Hayman Burn Area Restoration Partnership
Vail Resorts has entered a ground breaking partnership with the U.S. Forest Service to restore and rejuvenate the forest habitat devastated by Colorado’s 2002 Hayman Fire, which burned about 70 miles southwest of Denver. Vail Resorts has taken a leadership role in the project, which is the most comprehensive public-private partnership forest health and watershed restoration in Colorado, and potentially the country. The focus of the partnership is on forest restoration and more importantly, water quality because 80% of Colorado’s Front Range depends on water coming from the Hayman area. Unfortunately, the type of trees impacted by the Hayman Fire are not likely to rejuvenate naturally and the U.S. Forest Service does not have the resources, on its own, to make significant progress on that effort.
The Vail Resorts-U.S. Forest Service Hayman restoration project will:
· Plant over 200,000 trees
· Restore vital wildlife habitat, river beds and vegetation
· Repair key trails, roads and infrastructure
· Make dramatic improvements to an area that impacts the water supply to 75% of Colorado residents
While the bulk of the work associated with this project will be coordinated by the Mile High Youth Corps, Vail Resorts will contribute 1,500 hours of employee time to help with this project. The total cost of the project is estimated to be $4 million, with Vail Resorts committing $750,000 over 3 years to get project going.
National Forest Support
Vail Resorts (Breckenridge’s parent company) has partnered with the National Forest Foundation to raise money for conservation projects in the national forests where Vail Resorts operations are located. The program raises money by adding $1 to the total for each Vail Resorts season pass purchased or room night stayed at a Vail Resorts property (which can be removed by the guest), and is matched 50% by the National Forest Foundation. The money is then distributed by the National Forest Foundation to non-profit organizations doing on-the-ground conservation work in the National Forests where Vail Resorts operates.
Mountain Pine Beetle
Brown lodgepole pine trees around Breckenridge and Summit County have been killed as a result of an infestation by mountain pine beetles. Mountain pine beetles burrow into the bark of pine trees and lay eggs in the inner bark (the living layer of the tree). The eggs hatch into larvae that eat the living inner bark layer. The beetles also carry blue stain fungus on their bodies which develops and spreads throughout the tree and slows the flow of water and nutrients. The combination of larvae eating the bark and the blue stain fungus slowing the flow of nutrients cuts off the flow of water and pitch to the branches and needles, killing the tree. As trees die, their needles change from green to rusty brown.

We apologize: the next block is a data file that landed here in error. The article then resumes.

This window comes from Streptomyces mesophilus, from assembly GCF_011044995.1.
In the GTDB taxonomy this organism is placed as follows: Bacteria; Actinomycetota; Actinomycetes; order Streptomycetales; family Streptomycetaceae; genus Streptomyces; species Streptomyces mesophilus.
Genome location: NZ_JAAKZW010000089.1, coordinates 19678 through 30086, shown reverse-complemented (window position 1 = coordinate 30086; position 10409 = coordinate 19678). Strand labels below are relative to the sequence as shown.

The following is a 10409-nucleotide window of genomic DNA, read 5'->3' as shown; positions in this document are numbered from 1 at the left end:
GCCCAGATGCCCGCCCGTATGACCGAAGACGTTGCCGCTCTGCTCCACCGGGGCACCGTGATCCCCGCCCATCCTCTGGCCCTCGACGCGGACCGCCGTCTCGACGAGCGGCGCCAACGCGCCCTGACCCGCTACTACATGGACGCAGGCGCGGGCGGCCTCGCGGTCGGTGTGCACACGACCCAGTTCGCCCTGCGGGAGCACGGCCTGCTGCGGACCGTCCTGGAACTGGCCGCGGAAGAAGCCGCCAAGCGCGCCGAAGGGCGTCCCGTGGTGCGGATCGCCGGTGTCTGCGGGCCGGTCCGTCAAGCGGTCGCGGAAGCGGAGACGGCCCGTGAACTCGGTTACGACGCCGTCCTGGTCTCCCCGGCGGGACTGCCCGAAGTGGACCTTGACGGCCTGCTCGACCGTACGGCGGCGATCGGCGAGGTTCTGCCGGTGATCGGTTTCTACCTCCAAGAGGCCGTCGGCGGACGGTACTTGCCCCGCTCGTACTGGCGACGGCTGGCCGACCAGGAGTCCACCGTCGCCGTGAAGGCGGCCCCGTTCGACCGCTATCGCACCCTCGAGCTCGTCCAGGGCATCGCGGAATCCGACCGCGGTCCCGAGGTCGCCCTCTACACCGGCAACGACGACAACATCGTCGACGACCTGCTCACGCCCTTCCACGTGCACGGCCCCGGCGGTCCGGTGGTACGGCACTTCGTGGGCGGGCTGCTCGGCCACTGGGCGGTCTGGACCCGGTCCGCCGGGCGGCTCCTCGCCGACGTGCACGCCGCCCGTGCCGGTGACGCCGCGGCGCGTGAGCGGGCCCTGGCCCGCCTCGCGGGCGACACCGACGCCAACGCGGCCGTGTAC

Once the larvae mature into beetles, the beetles fly to a new tree, generally sometime between early July and early September. The beetles only have to fly a short distance to find another living tree to attack. The number of beetles in the current outbreak has reached epidemic proportion and widespread areas of trees have been killed as a result.
Breckenridge Ski Resort has worked with the Town of Breckenridge on controlling the spread of mountain pine beetle within the Town’s boundary. In 2007, Breckenridge Ski Resort cut 200 trees infested with pine beetle in the ski resort’s interface with the Town. More trees are expected to be cut in the coming years as the pine beetle infestation continues.
Mountain Pine Beetle Actual size
Blue Stain Fungus evident in a tree killed by mountain pine beetle.
Pitch tubes are evidence that a tree has been hit by mountain pine beetles.
Tree Planting on Peak 9
In June 2008, the Breckenridge Trail Crew planted 3,000 tree seedlings on Peak 9 to re-vegetate old lift lines and trails that are no longer used. The seedlings were grown by the U.S. Forest Service from seeds collected around the Breckenridge Ski Area. The Trail Crew planted a mix of Spruce, Fir, and Lodgepole Pine to help diversify the types of trees in the forest, improving the forest’s ability to withstand a natural challenge like the mountain pine beetle epidemic we are currently experiencing.
To reduce our impact on natural systems, we also support:
Fish and Wildlife Habitat Protection
Recycling and Waste Reduction